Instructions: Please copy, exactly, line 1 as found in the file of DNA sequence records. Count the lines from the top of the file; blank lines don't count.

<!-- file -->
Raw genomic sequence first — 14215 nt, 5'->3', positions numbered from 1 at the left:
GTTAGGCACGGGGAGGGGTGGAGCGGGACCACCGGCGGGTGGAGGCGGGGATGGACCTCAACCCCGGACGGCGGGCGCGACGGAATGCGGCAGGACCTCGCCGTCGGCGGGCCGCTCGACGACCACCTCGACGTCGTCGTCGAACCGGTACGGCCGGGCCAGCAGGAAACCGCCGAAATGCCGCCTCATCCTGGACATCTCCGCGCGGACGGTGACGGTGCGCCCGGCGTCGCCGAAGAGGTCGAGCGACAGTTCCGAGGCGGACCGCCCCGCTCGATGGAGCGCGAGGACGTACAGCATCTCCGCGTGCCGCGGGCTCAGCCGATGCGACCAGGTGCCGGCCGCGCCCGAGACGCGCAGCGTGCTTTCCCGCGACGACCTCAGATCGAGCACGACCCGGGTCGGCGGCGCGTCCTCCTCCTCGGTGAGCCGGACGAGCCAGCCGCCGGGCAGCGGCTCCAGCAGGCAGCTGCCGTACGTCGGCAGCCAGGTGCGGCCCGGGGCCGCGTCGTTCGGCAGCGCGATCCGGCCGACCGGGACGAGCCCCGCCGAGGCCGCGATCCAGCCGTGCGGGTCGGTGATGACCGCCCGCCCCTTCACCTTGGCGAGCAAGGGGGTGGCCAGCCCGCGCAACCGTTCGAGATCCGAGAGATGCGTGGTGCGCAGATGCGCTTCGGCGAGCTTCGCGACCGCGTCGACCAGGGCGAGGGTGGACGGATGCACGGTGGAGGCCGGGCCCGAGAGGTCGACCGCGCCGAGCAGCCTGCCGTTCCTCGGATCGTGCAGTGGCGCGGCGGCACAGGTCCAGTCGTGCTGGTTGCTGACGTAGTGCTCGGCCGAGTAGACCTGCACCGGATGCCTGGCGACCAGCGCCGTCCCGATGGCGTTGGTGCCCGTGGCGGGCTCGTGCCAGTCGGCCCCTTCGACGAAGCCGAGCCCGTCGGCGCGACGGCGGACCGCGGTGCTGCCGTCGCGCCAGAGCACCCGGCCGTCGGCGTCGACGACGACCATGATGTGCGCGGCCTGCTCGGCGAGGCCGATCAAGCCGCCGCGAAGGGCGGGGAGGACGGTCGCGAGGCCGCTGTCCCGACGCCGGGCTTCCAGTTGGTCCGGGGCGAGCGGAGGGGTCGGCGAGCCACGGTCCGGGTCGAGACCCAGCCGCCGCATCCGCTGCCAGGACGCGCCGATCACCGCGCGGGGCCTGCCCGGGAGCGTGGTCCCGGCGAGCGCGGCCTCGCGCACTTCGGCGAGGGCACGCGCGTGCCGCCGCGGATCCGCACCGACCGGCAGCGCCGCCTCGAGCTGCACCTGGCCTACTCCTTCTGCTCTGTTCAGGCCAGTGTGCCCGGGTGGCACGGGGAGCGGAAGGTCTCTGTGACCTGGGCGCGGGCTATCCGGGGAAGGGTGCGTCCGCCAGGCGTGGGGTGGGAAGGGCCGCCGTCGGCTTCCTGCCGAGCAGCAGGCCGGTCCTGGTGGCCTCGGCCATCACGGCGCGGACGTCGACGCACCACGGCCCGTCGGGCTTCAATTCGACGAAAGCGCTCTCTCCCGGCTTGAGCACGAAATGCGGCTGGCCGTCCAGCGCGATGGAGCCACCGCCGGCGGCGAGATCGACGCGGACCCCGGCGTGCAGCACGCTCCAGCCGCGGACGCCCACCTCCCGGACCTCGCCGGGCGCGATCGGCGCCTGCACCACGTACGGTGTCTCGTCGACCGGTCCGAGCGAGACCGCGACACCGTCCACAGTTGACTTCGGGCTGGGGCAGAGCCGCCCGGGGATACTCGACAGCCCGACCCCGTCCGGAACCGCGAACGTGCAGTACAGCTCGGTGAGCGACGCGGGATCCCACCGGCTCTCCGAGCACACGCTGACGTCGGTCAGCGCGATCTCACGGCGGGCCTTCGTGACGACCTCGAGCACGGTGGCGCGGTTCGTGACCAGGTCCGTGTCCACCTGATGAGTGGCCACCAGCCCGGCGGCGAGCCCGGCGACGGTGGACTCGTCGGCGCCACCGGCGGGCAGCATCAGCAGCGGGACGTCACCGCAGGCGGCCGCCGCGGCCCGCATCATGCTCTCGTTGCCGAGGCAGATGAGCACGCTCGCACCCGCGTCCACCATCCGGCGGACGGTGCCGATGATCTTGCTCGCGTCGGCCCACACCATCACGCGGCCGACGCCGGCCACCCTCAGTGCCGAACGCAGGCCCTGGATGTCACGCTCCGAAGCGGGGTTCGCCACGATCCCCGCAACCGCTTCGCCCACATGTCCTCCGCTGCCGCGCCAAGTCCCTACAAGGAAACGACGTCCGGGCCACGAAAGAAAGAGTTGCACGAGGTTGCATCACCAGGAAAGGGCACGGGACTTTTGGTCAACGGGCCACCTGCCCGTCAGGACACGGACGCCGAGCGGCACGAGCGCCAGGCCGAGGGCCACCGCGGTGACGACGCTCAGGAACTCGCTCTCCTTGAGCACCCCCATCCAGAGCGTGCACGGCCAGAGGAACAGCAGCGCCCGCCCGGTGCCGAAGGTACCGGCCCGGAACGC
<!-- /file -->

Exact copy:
Raw genomic sequence first — 14215 nt, 5'->3', positions numbered from 1 at the left: